Here’s how the idea gets founders into trouble: Good and great startup ideas, when properly fueled with money and resources, almost always enjoy quick success out of the starting gate, because the company always aims the product at the forward-looking 2 percent of a market.

That’s the right thing to do. In fact, it’s mandatory. If you want a shot at building something innovative, you need to quickly get it in front of the people who will tell you whether you’re on to something, with their wallets. 

Here’s the problem: That 2 percent is always easy to convert, as long as the idea and product seem innovative. But the other 98 percent is where the money is, and only true innovation can start to reel in that 98 percent, like pushing the peak of a bell curve to the right on the innovation axis. 

If that doesn’t happen, over time, your 2 percent will move on away from you, and the other 98 percent will stay right where they always were. That leaves your startup with zero percent market share.

More Startup Advice5 Common Startup Pitfalls and How to Avoid Them

Don’t Take the 98 Percent For Granted

I’ve been guilty of this more times than I can count. You’re not alone.

When innovation-chasers have brilliant ideas, they automatically assume they can convert 100 percent of their target market. The truth is they must think this way, because if they don’t, fear and second-guessing will turn any doubt into a self-fulfilling prophecy.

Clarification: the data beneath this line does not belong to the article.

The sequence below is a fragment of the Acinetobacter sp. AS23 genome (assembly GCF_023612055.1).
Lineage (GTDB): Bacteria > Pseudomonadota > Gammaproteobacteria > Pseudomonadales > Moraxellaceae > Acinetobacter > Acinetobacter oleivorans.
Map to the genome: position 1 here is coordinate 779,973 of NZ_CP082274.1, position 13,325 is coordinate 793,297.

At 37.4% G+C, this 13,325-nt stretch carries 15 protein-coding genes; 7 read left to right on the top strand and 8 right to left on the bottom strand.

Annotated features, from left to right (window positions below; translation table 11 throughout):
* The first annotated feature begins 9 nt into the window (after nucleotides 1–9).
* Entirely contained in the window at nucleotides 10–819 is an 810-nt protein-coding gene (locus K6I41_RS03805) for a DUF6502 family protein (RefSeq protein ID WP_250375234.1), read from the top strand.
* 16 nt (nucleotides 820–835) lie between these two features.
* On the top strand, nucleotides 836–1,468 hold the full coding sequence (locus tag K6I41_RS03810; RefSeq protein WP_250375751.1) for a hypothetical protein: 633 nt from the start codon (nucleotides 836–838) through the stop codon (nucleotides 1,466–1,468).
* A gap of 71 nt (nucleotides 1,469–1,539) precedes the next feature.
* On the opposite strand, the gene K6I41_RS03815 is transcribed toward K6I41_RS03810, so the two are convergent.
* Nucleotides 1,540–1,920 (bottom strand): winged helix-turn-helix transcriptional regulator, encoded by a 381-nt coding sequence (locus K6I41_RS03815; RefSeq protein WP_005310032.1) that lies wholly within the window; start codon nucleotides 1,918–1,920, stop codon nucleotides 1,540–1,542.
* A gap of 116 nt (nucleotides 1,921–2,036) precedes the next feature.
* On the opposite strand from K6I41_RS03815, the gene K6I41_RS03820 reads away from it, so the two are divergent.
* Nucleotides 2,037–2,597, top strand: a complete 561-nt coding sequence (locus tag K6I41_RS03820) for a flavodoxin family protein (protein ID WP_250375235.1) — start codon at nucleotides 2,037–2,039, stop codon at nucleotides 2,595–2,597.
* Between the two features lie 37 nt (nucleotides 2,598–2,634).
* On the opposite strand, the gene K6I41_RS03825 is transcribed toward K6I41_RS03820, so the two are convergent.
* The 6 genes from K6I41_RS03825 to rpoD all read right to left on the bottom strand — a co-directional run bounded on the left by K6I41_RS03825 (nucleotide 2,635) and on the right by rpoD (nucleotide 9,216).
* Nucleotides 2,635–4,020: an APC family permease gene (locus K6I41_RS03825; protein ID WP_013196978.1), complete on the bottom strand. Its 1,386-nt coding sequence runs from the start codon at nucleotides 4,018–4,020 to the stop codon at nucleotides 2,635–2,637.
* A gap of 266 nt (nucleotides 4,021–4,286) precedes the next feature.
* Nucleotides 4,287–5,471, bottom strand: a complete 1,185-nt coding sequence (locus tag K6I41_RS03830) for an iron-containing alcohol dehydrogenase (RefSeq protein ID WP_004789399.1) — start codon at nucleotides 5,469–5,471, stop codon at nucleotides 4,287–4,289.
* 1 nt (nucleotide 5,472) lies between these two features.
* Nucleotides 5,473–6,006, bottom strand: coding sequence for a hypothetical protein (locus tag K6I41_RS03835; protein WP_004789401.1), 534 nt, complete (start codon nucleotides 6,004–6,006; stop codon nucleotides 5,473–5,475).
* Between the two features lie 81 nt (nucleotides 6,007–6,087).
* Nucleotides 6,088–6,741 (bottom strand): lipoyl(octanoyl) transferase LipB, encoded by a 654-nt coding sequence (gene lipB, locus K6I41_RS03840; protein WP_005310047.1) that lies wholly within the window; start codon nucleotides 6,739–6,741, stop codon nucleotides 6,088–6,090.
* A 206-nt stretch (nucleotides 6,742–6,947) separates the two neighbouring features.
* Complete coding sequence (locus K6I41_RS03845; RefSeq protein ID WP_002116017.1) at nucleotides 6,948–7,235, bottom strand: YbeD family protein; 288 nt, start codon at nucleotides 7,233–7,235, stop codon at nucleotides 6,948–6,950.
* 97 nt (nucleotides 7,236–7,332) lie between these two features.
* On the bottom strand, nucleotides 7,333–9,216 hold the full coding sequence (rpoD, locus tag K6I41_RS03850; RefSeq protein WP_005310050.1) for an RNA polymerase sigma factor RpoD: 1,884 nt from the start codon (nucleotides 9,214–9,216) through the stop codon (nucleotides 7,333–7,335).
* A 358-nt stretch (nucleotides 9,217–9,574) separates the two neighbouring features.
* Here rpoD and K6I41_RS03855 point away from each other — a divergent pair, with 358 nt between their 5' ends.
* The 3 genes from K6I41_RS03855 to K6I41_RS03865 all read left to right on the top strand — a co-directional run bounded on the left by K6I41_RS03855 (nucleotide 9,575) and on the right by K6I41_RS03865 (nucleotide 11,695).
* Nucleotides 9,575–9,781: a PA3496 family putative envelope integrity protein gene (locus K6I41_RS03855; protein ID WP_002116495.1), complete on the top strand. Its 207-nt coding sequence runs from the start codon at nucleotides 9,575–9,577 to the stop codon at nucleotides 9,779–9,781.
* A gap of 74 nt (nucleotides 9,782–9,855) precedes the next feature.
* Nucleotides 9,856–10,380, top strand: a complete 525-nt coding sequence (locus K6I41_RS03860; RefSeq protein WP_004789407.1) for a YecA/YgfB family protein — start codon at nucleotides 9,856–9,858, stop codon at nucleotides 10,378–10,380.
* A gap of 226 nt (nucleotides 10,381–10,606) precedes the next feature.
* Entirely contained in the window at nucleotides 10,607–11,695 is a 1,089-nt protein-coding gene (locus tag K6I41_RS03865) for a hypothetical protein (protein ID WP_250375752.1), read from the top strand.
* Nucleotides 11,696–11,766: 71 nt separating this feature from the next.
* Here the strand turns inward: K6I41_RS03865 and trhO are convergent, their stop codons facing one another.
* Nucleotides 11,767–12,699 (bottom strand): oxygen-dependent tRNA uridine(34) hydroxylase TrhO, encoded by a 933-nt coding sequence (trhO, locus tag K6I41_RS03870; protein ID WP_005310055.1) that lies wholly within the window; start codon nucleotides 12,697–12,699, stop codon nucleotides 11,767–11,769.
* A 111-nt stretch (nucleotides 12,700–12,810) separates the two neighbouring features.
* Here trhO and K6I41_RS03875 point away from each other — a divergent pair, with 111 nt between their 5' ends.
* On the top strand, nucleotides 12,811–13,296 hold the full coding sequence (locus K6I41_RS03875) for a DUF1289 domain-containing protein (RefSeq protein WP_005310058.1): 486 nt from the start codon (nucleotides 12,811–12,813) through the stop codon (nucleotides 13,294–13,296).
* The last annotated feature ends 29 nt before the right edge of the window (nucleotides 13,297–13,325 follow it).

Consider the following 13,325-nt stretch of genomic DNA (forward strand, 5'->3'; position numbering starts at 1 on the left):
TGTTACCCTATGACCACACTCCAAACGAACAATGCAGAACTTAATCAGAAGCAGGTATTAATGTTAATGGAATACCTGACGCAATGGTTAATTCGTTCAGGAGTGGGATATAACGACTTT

So we believe in our target market, and that the 98 percent will gladly come along for the ride, but then one of two things will happen:

  1. The startup venture won’t have the runway to wait for the 98 percent to convert, then the next startup or one down the road gets the payday.
  2. The 98 percent will be happy with a version of the great idea that can be immediately dumbed down and copied by an incumbent.

How do you avoid this? Stay with me. Ask yourself this question.

Do You Have an Arc Reactor?

Okay, I realize the world is approaching a point in time where fewer people automatically remember the first Iron Man movie. Ridiculous, but I accept it. 

No spoilers: Genius and infinitely rich Tony Stark took his father’s work with a specific (and fictional) energy technology and, in a desperate situation, modified it to power his superhero suit and then produce a bunch of much more practical sustainable energy applications.

So I ask you to think about your potentially great and truly innovative startup idea in that context. 

Ask yourself: Did you do the science and the desperation work necessary to create the mother of all inventions? Or are you just setting off small controlled explosions and putting the camera up close so the end result looks way more massive and awesome than it actually is? 

That’s not a simple question to answer, even for a seasoned entrepreneur like myself. I can lie to myself real easy, especially when it comes to my own ideas. 

I also can’t answer that question for you unless you can show me the science in a way that 98 percent of the world can follow without confusion or skepticism. 

Once you can do that, you might have yourself a viable candidate for a truly innovative startup idea. You might not succeed, but at least you’ll escape the dark cave of slow failure.